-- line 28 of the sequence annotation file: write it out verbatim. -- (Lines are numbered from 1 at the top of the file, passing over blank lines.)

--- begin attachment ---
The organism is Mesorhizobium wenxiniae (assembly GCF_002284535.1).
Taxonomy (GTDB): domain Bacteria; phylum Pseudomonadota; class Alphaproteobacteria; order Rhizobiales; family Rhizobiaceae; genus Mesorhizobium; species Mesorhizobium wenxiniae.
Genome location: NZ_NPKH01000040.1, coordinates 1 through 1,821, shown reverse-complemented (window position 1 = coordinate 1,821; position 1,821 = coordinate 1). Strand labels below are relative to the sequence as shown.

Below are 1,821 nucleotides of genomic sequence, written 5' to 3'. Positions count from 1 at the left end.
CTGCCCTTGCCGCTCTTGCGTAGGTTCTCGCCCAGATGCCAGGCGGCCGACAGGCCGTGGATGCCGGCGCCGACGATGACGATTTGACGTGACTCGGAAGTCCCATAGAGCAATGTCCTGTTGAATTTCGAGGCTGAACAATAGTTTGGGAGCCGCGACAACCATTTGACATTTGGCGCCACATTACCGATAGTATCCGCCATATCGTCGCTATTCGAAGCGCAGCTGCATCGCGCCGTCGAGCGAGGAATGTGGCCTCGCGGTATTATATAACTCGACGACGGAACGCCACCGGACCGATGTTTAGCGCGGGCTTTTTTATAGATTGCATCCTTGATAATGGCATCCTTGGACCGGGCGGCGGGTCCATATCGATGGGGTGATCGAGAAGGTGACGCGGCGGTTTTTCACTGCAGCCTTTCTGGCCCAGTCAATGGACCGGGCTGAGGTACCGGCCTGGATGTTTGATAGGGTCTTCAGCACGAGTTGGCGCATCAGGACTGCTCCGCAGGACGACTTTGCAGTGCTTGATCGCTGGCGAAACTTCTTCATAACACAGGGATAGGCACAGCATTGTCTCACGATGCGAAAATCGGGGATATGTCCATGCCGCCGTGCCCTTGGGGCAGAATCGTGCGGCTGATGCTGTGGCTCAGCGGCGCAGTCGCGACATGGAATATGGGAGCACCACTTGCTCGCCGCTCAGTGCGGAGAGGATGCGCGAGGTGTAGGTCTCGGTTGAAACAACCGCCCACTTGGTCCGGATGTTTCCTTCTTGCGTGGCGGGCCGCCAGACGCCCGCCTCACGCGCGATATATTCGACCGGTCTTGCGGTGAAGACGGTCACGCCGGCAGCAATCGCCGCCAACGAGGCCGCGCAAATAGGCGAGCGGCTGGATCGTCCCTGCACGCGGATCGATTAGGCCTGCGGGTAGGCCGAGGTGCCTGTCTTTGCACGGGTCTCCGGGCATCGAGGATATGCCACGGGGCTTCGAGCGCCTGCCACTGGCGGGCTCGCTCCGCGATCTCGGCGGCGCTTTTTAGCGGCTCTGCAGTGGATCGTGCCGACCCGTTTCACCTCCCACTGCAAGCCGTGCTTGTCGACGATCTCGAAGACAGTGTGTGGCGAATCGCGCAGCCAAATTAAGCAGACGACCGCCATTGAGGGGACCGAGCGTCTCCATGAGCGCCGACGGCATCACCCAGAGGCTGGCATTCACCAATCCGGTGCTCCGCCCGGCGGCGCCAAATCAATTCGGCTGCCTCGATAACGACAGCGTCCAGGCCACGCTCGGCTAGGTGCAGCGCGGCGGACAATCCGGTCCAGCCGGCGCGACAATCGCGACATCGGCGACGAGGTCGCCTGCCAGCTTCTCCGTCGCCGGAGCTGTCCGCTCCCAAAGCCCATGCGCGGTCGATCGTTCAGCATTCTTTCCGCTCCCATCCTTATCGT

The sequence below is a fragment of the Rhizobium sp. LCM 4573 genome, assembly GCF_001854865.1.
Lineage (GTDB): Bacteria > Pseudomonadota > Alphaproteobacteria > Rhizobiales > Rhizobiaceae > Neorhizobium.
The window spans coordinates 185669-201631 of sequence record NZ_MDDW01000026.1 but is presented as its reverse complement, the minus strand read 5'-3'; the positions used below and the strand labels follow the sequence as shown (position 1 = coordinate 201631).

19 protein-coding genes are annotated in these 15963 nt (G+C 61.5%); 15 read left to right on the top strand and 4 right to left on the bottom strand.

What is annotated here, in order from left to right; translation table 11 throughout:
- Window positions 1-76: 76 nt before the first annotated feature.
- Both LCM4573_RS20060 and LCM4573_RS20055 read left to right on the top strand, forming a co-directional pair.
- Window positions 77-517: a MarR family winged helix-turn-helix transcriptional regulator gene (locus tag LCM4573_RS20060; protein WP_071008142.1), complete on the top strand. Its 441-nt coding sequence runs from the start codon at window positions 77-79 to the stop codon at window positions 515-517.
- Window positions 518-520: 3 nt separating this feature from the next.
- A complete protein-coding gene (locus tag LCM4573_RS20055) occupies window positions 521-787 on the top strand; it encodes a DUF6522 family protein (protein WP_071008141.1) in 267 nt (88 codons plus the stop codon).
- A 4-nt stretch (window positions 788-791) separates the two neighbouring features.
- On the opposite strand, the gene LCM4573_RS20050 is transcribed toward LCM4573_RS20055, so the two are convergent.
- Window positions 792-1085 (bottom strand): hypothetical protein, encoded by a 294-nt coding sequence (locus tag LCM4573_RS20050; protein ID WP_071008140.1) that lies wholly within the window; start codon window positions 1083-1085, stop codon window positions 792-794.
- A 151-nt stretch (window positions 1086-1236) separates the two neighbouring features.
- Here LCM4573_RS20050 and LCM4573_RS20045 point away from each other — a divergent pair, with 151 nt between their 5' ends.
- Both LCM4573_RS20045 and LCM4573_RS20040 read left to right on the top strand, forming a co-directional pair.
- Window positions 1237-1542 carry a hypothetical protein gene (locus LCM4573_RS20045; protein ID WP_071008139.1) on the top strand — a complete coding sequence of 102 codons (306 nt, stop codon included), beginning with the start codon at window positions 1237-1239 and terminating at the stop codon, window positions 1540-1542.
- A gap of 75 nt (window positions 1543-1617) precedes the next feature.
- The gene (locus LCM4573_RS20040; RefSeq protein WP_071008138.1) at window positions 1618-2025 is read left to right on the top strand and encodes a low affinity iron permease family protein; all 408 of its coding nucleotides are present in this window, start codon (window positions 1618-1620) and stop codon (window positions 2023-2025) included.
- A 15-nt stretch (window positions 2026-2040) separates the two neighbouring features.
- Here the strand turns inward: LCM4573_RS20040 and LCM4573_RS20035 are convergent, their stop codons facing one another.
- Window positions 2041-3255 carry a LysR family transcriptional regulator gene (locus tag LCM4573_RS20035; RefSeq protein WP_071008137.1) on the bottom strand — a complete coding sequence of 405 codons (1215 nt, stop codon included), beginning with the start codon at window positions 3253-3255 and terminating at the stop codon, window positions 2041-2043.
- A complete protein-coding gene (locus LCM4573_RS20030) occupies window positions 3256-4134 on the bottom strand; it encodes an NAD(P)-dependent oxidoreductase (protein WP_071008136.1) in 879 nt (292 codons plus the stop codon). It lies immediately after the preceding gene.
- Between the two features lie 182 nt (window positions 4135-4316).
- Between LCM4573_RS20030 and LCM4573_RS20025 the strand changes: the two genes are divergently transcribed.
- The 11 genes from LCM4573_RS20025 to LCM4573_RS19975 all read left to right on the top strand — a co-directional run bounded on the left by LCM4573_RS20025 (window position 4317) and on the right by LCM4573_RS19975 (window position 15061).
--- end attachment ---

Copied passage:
- A complete protein-coding gene (locus LCM4573_RS20030) occupies window positions 3256-4134 on the bottom strand; it encodes an NAD(P)-dependent oxidoreductase (protein WP_071008136.1) in 879 nt (292 codons plus the stop codon). It lies immediately after the preceding gene.